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108. Ultra-early Endoscopic Synostectomy in Multi-sutural Syndromic and Nonsyndromic Craniosynostosis

Authors: Ken Maynard III, MD

Introduction:
Though endoscopic synostectomy has been well-established for single suture synostosis, few reports in the literature have described the efficacy of early endoscopic synostectomy in multi-sutural synostosis, conventionally carried out between 3 to 6 months of age. We describe our experience with ultra-early synostectomy in multi-sutural syndromic and nonsyndromic synostosis.Methods: A retrospective analysis of infants with multi-sutural synostosis operated at less than 8 weeks of age from 2011 to June 2021 was performed.
Results:
10 infants were operated with 12 total surgical procedures. Of these, 6 were < 2 weeks and 2 each between 3-4 weeks and 5-8 weeks of age. 4 had syndromic craniosynostosis (3 Crouzon’s, 1 Pfeiffer). All patients with syndromic synostosis had evidence of raised intracranial pressure on initial imaging. On the day of surgery, 6 infants weighed less than 3000 gm, another 3 were between 3000 to 4000 gm. In 2, the surgery was staged: one due to blood loss, and the other due to the positioning for the approach. The operative time was between 20-120 mins, and the blood loss between 20 -180 mL (average 72mL). 6 needed transfusions; 2 had durotomies which were repaired. All infants were fitted with cranial remodeling orthosis. During follow up, 4 underwent cranial expansion and remodeling with 2 of these requiring 2 craniotomies. One child is awaiting a second stage surgery, while another refused subsequent surgery. 3 children required VP shunt for hydrocephalus. The follow-up period varied between 6 months to 7 years.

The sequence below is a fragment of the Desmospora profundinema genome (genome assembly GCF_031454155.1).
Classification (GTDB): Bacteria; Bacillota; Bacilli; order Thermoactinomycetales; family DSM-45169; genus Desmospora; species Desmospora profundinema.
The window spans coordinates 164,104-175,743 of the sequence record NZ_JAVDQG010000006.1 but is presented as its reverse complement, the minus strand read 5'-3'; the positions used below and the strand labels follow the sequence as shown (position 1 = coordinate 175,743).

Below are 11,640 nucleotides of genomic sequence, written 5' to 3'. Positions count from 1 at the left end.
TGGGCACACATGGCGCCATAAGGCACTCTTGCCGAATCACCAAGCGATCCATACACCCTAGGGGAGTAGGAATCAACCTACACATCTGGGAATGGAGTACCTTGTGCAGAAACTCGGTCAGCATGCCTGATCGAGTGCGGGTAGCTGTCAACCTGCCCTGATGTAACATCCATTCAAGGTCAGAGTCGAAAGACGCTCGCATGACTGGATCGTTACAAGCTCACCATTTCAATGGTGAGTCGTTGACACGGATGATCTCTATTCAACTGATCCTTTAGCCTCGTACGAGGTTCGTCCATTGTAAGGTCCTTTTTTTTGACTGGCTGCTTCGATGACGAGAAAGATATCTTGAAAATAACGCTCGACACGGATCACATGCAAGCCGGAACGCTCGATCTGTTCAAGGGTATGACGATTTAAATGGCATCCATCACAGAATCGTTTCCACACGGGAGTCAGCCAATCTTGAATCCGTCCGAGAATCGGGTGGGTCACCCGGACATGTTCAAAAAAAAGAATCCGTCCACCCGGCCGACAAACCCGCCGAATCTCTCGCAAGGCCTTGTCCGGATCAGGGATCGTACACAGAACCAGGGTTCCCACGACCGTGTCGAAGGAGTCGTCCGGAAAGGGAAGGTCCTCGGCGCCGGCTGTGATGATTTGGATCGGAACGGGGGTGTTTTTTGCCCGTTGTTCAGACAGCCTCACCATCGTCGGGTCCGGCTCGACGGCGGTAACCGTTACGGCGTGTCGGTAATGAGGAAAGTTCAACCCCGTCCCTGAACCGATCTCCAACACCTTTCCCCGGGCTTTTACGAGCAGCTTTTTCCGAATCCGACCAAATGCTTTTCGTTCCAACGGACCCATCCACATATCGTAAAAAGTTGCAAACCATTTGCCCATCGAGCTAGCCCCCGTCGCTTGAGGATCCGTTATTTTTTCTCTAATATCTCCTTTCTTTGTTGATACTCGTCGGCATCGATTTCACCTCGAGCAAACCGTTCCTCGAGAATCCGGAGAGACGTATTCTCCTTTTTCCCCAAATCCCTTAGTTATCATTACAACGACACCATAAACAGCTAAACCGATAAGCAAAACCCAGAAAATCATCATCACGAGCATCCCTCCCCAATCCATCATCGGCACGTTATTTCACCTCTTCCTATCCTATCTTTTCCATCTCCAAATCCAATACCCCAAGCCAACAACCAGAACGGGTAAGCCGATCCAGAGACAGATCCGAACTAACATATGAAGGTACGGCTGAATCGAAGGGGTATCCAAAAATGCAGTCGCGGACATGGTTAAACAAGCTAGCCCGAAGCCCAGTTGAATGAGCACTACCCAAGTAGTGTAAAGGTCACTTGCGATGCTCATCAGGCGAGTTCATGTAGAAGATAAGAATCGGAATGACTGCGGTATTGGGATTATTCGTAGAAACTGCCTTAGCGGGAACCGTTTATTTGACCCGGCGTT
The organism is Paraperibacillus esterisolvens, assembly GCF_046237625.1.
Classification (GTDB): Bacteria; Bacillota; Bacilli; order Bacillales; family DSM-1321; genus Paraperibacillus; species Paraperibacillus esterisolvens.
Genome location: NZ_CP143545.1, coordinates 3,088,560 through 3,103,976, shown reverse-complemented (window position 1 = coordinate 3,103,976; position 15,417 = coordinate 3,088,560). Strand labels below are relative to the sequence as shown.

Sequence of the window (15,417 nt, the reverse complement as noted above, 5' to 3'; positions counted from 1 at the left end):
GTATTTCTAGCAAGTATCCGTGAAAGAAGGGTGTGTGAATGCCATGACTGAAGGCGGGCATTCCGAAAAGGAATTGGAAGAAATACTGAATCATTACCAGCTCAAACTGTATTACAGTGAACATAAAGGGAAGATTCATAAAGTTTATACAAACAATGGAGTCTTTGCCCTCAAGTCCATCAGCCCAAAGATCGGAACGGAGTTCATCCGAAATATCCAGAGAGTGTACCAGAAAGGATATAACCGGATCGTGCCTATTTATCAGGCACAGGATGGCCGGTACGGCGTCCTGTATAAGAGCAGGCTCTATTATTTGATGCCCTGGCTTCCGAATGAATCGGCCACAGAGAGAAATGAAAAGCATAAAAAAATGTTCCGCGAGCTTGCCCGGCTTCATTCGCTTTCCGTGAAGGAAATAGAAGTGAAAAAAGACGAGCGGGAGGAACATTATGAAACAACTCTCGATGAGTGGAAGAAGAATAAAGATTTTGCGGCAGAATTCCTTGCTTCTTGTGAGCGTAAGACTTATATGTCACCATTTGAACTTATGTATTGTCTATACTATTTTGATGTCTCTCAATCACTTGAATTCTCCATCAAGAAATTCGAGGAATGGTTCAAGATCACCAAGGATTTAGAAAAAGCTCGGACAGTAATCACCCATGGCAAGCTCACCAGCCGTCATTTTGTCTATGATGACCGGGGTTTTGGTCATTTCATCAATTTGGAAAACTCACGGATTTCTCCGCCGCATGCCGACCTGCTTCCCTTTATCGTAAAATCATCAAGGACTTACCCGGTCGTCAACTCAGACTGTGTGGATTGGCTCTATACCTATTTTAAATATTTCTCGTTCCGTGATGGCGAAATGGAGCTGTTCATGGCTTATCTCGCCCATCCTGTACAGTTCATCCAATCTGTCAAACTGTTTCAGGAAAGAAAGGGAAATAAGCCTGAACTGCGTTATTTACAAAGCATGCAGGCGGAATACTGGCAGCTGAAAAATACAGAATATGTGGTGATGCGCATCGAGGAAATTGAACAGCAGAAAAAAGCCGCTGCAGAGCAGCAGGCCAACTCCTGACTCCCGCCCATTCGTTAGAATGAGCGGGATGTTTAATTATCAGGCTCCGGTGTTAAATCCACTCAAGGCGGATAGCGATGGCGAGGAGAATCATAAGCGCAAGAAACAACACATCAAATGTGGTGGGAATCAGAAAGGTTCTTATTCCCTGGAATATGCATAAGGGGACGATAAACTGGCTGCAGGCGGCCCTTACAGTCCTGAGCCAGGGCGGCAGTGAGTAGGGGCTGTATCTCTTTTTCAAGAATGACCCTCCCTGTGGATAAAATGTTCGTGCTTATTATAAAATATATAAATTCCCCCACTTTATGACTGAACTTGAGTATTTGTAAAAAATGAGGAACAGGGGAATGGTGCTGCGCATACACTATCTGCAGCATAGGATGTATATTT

Conclusion:
Our preliminary data suggests ultra-early synostectomy can be undertaken safely in multi-sutural synostosis. A relatively longer operative time and intraoperative transfusion is commonly encountered. Early surgery provides cranial decompression allowing for adequate brain growth till the cranial expansion can be carried out in the later infancy especially in syndromic craniosynostosis.